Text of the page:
The Milk of Sorrow (La Teta Asustada) (2010)
Critic Consensus: Claudia Llosa's deliberate pace and abstract storytelling may frustrate some viewers, but there's no denying the visual pleasures soaking in The Milk of Sorrow.
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Critic Reviews for The Milk of Sorrow (La Teta Asustada)
The metaphors are so crystal-clear and the story unfolds at such a deliberate, often infuriatingly slow pace that the impact of the drama is muted.
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Claudia Llosa, the director and co-writer, favors wide shots and long takes, which lend an air of realism to the beautifully shot allegory.
The Milk Of Sorrow is about a country dealing with old wounds and old divisions, and it's about how sometimes it can be easier to cling to pain than to move past it.
Trauma is buried and rarely alluded to in this quiet slice of magical realism -- but there's no denying the pain when it comes.
Audience Reviews for The Milk of Sorrow (La Teta Asustada)
A poignant allegorical drama centered on the belief that the trauma experienced by the many women raped during the years of terrorism in Peru has been passed on to the following generations, and it relies on a beautiful performance by Magaly Solier.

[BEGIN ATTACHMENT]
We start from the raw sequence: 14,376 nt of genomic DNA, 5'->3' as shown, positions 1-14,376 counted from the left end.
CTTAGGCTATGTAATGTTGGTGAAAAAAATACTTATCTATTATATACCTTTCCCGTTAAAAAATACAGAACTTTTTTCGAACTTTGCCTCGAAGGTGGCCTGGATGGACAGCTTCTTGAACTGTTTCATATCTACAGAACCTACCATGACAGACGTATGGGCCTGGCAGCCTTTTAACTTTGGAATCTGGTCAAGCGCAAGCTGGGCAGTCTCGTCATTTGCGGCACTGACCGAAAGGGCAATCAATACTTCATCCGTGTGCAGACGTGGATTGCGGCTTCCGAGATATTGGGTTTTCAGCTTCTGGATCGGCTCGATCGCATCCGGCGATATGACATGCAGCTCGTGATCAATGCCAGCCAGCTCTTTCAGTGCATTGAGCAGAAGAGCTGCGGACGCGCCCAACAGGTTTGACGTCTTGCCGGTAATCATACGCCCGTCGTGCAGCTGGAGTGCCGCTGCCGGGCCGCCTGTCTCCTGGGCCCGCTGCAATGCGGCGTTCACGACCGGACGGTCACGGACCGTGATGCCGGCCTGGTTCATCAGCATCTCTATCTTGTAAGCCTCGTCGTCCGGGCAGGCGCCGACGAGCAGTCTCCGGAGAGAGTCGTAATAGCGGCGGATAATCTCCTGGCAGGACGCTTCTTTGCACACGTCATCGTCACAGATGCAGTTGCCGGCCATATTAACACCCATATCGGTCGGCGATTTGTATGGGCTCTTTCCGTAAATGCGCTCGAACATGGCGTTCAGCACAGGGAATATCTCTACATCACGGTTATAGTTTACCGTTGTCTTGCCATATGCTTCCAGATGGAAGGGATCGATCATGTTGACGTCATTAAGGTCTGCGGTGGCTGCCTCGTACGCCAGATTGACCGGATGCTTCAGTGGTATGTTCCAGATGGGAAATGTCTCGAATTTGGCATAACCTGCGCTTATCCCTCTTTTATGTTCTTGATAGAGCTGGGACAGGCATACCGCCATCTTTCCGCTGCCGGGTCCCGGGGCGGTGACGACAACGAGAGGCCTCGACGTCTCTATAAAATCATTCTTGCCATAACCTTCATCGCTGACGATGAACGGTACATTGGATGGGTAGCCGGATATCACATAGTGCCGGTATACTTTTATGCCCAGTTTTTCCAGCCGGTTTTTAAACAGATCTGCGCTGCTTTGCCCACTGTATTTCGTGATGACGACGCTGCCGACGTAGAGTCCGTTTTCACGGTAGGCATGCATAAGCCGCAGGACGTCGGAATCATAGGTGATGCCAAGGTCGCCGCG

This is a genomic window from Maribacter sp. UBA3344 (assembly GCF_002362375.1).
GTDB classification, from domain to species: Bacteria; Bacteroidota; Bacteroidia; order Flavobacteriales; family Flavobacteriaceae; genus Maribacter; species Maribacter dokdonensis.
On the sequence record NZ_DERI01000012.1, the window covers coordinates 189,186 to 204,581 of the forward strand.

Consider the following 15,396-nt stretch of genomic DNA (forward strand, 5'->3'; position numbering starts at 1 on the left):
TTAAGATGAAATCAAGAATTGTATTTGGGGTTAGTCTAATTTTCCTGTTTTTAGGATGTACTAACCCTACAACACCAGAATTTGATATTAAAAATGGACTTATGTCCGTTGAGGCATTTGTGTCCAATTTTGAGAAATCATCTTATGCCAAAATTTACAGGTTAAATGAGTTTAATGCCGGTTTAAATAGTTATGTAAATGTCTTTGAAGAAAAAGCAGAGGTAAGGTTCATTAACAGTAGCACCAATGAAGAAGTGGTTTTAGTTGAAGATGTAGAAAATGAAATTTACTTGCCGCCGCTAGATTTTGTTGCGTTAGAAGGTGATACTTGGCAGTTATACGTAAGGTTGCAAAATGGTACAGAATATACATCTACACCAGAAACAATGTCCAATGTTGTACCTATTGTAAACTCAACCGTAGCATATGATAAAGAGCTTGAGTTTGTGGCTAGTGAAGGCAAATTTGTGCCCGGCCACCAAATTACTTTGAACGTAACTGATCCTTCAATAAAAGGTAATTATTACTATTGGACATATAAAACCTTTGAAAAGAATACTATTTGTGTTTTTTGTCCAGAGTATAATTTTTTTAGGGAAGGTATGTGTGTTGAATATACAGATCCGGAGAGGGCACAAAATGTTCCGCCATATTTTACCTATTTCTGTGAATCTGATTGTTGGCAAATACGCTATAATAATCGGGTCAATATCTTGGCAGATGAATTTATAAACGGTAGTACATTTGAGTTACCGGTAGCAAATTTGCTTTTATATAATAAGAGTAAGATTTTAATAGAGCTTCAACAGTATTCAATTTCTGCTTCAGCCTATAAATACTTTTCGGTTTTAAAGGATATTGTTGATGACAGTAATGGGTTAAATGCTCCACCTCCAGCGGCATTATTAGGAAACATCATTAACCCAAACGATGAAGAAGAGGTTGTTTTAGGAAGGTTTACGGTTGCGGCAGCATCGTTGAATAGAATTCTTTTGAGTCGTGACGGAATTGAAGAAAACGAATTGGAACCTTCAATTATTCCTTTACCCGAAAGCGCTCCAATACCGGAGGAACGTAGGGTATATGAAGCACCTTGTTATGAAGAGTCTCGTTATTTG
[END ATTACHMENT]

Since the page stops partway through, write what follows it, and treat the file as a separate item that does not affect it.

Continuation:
A Peruvian girl believes that her raped mother's sorrow was transferred to her through breast milk. That intriguing premise is somewhat wasted in a slow and drawn out tale of the girl trying to raise money to bury her mother's corpse in her native village; it's most interesting for its peek at Peruvian folk beliefs and customs, including an unusual use for potatoes.
While participating in the rehearsal for her cousin Maxima's(Maria del Pilar Guerrero) wedding, Fausta(Magaly Solier) falls so ill that it cannot be explained by her usual nosebleeds. At the hospital, she is diagnosed with a potato in her vagina and does not want to be treated. As she tells her uncle Locido(Marino Ballon), she heard a story about a woman who did the same during the terror and was not raped. Fausta probably heard the story from her mother(Lucy Noriega), now deceased, who she has to find the funds to bury in her native village. To do so, Fausta gets a job at the Big House but does not get an advance on her wages. What easily could have been on the level of a very silly episode of "House," instead turns out to be an understated allegory of Peru that is admittedly more than a little predictable. On the one hand, everybody seems to be getting married, leading to a worldwide fabric shortage and most people with little spending money. Or they are people like Fausta who carry the psychic baggage of past generations around with them. She is haunted from songs her mother used to sing, not transmitted through breast milk, which just goes to show you that there is some truth in myths.
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